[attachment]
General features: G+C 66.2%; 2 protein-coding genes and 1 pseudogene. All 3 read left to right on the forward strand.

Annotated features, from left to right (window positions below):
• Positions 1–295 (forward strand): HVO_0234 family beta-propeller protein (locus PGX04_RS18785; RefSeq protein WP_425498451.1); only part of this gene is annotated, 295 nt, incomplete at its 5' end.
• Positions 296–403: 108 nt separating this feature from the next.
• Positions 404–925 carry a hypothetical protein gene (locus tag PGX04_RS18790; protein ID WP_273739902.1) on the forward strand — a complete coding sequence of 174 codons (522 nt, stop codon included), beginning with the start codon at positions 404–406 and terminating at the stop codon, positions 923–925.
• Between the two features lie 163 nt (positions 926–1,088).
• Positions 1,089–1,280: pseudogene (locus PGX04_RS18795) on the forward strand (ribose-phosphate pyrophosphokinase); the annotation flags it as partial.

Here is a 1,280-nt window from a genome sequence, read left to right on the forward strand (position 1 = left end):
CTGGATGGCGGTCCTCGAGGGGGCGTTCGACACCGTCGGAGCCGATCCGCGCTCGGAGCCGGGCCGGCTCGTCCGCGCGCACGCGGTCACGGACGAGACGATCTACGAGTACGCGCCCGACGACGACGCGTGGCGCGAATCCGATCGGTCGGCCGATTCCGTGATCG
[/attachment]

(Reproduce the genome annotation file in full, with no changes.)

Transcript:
General features: G+C 66.2%; 2 protein-coding genes and 1 pseudogene. All 3 read left to right on the forward strand.

Annotated features, from left to right (window positions below):
• Positions 1–295 (forward strand): HVO_0234 family beta-propeller protein (locus PGX04_RS18785; RefSeq protein WP_425498451.1); only part of this gene is annotated, 295 nt, incomplete at its 5' end.
• Positions 296–403: 108 nt separating this feature from the next.
• Positions 404–925 carry a hypothetical protein gene (locus tag PGX04_RS18790; protein ID WP_273739902.1) on the forward strand — a complete coding sequence of 174 codons (522 nt, stop codon included), beginning with the start codon at positions 404–406 and terminating at the stop codon, positions 923–925.
• Between the two features lie 163 nt (positions 926–1,088).
• Positions 1,089–1,280: pseudogene (locus PGX04_RS18795) on the forward strand (ribose-phosphate pyrophosphokinase); the annotation flags it as partial.

Here is a 1,280-nt window from a genome sequence, read left to right on the forward strand (position 1 = left end):
CTGGATGGCGGTCCTCGAGGGGGCGTTCGACACCGTCGGAGCCGATCCGCGCTCGGAGCCGGGCCGGCTCGTCCGCGCGCACGCGGTCACGGACGAGACGATCTACGAGTACGCGCCCGACGACGACGCGTGGCGCGAATCCGATCGGTCGGCCGATTCCGTGATCG